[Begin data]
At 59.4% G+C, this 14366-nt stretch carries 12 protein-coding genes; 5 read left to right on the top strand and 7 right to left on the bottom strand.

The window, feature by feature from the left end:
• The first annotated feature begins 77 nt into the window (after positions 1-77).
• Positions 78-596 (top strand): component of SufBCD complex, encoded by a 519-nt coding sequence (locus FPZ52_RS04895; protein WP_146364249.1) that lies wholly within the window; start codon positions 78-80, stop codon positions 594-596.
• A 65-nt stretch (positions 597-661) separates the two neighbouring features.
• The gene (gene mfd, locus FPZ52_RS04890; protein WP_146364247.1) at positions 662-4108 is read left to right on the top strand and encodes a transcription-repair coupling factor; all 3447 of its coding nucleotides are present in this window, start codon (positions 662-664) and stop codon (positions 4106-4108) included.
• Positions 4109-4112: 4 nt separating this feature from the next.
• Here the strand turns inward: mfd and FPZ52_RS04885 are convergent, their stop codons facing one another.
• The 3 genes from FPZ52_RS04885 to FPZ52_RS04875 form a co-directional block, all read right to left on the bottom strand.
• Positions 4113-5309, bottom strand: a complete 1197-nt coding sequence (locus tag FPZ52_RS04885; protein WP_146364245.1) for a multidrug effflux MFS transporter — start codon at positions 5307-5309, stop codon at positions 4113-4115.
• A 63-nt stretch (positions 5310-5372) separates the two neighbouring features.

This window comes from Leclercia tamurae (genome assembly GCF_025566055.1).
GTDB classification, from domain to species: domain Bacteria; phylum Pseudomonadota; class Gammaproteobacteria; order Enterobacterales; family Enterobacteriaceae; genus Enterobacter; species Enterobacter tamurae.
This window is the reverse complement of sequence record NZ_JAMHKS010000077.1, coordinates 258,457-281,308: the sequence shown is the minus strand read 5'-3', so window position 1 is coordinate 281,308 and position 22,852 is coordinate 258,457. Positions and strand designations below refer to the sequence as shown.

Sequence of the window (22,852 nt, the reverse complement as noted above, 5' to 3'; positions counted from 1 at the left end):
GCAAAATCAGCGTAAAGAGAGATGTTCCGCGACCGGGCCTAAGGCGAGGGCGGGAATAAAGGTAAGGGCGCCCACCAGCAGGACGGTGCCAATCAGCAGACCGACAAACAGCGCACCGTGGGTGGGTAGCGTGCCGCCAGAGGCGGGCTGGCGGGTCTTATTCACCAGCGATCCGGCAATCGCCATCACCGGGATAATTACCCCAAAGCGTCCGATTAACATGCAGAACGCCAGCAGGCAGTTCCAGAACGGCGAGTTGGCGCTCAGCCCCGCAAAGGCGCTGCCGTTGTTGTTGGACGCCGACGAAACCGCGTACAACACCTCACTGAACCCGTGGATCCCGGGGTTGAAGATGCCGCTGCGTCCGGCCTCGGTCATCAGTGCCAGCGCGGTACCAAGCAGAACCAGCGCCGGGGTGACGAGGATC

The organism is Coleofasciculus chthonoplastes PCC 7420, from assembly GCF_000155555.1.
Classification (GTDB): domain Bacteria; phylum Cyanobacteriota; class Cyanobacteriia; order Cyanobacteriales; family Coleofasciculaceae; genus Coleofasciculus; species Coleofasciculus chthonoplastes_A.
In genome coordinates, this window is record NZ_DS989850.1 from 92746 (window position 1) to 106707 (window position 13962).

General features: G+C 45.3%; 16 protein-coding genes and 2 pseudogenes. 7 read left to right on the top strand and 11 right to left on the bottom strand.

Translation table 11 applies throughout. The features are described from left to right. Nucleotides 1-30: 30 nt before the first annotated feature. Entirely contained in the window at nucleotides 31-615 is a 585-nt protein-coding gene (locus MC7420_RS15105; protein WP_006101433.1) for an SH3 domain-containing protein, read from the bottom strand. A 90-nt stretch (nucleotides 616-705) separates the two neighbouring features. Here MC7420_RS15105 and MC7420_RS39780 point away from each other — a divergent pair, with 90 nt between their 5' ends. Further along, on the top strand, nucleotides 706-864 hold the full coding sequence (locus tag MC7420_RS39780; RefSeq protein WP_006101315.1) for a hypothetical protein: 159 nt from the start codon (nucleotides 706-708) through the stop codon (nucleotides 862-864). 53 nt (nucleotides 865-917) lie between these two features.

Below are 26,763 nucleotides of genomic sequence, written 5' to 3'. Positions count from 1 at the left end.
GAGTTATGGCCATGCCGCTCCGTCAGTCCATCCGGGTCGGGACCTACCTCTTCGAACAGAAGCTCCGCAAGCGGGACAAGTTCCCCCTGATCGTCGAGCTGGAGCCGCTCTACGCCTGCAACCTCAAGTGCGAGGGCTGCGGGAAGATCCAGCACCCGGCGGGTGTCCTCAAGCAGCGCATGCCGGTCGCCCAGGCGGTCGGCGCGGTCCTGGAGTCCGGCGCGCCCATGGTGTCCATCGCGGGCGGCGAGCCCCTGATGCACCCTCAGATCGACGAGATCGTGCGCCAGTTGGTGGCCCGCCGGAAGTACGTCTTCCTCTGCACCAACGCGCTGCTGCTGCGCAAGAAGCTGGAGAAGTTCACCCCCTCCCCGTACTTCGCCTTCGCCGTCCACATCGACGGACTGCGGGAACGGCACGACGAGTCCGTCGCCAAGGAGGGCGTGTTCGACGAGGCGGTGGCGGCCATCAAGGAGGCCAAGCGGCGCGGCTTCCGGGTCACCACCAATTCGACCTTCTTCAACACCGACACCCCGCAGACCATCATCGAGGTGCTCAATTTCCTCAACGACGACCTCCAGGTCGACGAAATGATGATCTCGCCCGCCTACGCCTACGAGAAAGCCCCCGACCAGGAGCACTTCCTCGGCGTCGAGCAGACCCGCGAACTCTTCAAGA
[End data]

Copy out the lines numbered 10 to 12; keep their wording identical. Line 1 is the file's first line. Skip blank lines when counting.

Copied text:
• Positions 4113-5309, bottom strand: a complete 1197-nt coding sequence (locus tag FPZ52_RS04885; protein WP_146364245.1) for a multidrug effflux MFS transporter — start codon at positions 5307-5309, stop codon at positions 4113-4115.
• A 63-nt stretch (positions 5310-5372) separates the two neighbouring features.

This window comes from Leclercia tamurae (genome assembly GCF_025566055.1).